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Last weekend, at two in the morning, my friend Rachel and I were headed to the subway after an evening out, when we met a man in a fedora holding an old-fashioned turntable on the corner of Fourth Avenue and Atlantic. It was a dusty old thing that was clearly a high-end model in its day, with a plexiglass cover, and a body of rich walnut wood. The man held it with both hands. He looked lost.
“What’s up with this guy?” we both wondered. And so we asked.
His story took about half an hour. Much of it was unnecessary to the question, but we were intrigued enough to grant him some liberties.
Here are some facts we learned:
The man had come from Boston, but he grew up in Brooklyn.
“Well, not really,” he said, after a pause, “but…. Let’s just say I grew up in Brooklyn.”
He realized he was a note off.
“Put it this way. I came here when I was six.” He didn’t elaborate further.
His grandparents were Sicilian.
He spent a decade in the army.
He was now in his 50s.
He worked for the VA.
He was visiting a friend; she was a bartender nearby. Or a DJ. Or did some sort of work in a bar, or a nightclub, or some music venue.
He was going to stay the night, and head back to Boston the next day.
He came in on the bus to Chinatown.
He found the turntable on a bench at a bus stop. It was a nice turntable, and he was looking for someone to give it to. Did we want the turntable maybe?
We didn’t want the turntable. In fact, by that time we no longer wanted anything at all, except to get home. We almost forgot why we’d stopped. The man had launched into an elaborate account of his life that might’ve been interesting enough for five minutes, but it was now half past two, and taking far too long.
“Let’s get out of here,” I mumbled to Rachel sideways, when it finally felt enough. The man wasn’t finished speaking — he wasn’t ever going to finish, it seemed, and there was just no other way.
What is special about another person’s story?
This I’ve wondered often as I’ve thought about the meaning of memoir. What is the form? Ontologically. The ding an sich, to get fancy. Not how is it done, but what is it and why.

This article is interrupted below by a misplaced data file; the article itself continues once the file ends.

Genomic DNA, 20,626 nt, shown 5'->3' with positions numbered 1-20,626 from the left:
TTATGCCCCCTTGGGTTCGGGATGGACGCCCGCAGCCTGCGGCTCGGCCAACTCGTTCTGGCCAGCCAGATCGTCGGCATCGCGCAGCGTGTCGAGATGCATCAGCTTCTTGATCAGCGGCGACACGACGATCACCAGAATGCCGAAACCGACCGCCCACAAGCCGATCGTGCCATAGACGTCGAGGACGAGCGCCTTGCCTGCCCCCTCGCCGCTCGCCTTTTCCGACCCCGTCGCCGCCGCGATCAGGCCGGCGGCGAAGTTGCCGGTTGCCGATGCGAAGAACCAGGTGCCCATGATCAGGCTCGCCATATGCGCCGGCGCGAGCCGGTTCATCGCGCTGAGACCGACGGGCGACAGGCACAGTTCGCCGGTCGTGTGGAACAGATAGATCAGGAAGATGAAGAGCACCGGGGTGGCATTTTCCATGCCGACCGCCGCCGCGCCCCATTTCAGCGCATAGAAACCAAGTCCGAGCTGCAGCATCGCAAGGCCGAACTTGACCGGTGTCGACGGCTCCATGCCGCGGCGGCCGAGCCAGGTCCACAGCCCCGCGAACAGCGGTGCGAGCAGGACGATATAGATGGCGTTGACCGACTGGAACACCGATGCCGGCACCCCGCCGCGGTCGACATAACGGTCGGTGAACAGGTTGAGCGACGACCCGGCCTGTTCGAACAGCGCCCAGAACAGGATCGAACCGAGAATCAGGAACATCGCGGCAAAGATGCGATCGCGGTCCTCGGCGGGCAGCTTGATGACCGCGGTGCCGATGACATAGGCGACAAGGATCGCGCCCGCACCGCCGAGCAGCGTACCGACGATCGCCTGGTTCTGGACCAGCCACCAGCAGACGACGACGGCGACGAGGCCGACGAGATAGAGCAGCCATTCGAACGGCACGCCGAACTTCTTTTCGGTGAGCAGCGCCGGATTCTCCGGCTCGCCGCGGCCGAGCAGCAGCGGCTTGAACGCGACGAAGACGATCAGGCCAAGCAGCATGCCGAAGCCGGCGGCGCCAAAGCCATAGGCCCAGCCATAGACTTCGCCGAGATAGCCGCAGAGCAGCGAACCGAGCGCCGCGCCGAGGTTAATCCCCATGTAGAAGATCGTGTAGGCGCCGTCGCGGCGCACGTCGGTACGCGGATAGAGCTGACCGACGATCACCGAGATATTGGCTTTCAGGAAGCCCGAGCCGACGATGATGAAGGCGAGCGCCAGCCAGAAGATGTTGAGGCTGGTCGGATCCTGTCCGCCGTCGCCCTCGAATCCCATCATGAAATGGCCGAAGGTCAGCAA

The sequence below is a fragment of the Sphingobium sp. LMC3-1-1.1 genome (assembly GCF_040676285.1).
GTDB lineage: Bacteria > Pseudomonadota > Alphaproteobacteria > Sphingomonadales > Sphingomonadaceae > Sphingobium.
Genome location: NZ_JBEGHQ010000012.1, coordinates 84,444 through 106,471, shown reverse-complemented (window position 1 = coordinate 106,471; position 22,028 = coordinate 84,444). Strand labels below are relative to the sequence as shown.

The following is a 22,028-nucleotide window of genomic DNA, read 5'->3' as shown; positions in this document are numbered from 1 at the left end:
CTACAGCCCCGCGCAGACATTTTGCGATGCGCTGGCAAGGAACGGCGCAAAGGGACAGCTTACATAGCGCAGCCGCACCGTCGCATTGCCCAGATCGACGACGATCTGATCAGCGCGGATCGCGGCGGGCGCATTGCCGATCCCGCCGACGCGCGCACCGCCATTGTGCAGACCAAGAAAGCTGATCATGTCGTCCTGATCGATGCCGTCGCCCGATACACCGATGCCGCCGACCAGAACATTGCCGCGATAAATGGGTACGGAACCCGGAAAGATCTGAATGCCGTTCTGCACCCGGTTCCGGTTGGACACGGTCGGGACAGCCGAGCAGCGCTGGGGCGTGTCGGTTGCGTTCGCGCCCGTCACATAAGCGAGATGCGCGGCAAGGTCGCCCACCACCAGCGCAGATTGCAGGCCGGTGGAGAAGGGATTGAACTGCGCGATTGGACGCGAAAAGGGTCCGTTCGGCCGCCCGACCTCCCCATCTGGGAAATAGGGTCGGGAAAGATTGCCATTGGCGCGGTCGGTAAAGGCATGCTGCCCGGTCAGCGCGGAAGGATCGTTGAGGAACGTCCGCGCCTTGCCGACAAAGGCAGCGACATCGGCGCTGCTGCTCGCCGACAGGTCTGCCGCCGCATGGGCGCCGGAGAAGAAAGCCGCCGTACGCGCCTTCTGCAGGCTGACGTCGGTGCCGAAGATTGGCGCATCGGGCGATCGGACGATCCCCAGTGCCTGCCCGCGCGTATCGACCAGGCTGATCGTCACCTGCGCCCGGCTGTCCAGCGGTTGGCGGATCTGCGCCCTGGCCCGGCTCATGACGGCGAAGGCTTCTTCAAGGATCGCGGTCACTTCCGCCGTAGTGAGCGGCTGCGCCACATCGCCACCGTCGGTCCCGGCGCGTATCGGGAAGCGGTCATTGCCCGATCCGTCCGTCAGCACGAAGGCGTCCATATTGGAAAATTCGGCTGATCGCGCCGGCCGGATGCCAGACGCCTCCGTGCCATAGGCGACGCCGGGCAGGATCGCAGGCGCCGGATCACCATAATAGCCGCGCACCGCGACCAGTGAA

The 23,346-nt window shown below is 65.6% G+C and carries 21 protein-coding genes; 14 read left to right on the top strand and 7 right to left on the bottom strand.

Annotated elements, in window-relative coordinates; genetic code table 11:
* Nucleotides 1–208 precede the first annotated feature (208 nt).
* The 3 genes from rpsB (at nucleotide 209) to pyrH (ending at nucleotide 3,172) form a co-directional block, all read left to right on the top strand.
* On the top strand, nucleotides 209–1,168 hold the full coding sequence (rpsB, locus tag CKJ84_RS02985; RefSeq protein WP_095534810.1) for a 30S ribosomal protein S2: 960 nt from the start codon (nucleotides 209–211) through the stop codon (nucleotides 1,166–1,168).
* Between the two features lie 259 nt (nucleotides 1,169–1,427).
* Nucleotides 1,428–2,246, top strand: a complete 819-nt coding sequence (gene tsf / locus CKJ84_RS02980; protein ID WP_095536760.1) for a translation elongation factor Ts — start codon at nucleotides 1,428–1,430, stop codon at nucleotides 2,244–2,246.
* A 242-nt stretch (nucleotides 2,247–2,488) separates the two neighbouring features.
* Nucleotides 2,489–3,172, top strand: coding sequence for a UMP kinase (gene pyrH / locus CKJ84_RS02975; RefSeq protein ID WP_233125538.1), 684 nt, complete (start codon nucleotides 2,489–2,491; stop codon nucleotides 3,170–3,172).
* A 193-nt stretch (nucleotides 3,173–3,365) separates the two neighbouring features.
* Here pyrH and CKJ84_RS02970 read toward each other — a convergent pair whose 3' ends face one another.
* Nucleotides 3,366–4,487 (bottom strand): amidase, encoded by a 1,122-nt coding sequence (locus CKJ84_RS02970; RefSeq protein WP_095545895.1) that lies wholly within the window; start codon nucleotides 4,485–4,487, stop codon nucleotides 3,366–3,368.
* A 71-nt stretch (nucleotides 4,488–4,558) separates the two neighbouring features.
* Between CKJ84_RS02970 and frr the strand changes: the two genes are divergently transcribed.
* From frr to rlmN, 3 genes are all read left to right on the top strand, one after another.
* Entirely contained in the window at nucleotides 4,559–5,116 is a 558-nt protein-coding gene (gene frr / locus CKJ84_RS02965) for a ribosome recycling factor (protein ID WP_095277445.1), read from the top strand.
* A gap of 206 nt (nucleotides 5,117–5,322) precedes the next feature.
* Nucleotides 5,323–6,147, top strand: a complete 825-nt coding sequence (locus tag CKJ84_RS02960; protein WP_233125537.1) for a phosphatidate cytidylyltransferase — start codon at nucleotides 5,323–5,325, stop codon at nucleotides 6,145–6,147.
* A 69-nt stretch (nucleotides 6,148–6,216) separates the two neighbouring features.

It’s easy to find a working definition: a true-life personal story.
Working backward: It is a story, because all memoir is storytelling. It is personal; told (ordinarily) in the first person, with the protagonist as narrator. It is real-life: it took place in “real” space-time, at least through one person’s subjective recollection.
Storytelling we understand. It is the oldest, most powerful, most enduring vehicle for making meaning in our lives. It is no accident that civilization’s most sacred scriptures are so often in narrative form: the Hebrew Bible, the New Testament, the Quran, the Bhagavad Gita. Sure, Ecclesiastes waxes philosophical and Proverbs contains some useful aphorisms, but get a story like Abraham’s and you see how nations form histories. Get a story like Joseph’s and you see the depravity humans — brothers! — can sink to, as well as their capacity for redemption. Get a story like Job’s, and it strikes you as it did Job himself, leaving you resigned to life’s futility and randomness and the frustrating mystery of it — which you suspect is no mystery but utter nothingness disguised as a cosmic puzzle.
We enjoy novels, films, plays, because they tell us something that sounds “real,” or real enough. As David Shields writes in Reality Hunger, “The origin of the novel lies in its pretense of actuality.” The fiction narrative exists only because it attempts verisimilitude. Its power is precisely in the degree to which its artifice can be ignored.
But then fiction grew tiring somehow — perhaps the artifice grew too apparent. We shucked the novel from its literary pride of place, with its modernist and post-modernist distractions, and did ourselves one better. We went back to the campfire in the cave, said to the old men and the warriors and the adventurers and the explorers: tell us what really happened.
The “real” real.
We discovered memoir, with its skin-tingling intimacy, and at first blush, it seems that we’ve done nothing more than turned back to the most elemental of human interactions. We went back to asking simple questions, inviting a story. How was your day? What’d you do over the weekend? How was your vacation in Maui?
Tell me, sir, why are you standing on a corner at 2 a.m. with an old turntable?
This is true: every story answers a question.
How did an Irish boy with an alcoholic father and a pious, weeping mother endure his miserable childhood (and remember it all with poignancy and humor)?
How did it come to be that a fashionable woman riding a New York City taxicab sees her own mother, a homeless woman, rooting through a Dumpster?
Why did a young woman who’d never so much as camped out for the night spend five months walking 2,650 miles of wilderness all on her own?
When we meet a stranger, we are only faintly interested in them, but we tentatively invite them to offer us something.
Where are you from? What do you do? Do you come here often?
We listen until the question is answered, if it’s brief enough. If what follows is captivating enough, we are drawn in and perhaps stay a while. If we’re worn down in impertinent details, we beg off quickly, we’re busy, we’ve got to go, nice chatting. Asking a question is not an invitation to go on for too long or to be uninteresting. We don’t care much for the barfly who never stops talking about himself. There’s a reason many of us fear the dreaded airplane seatmate who offers too much without being asked.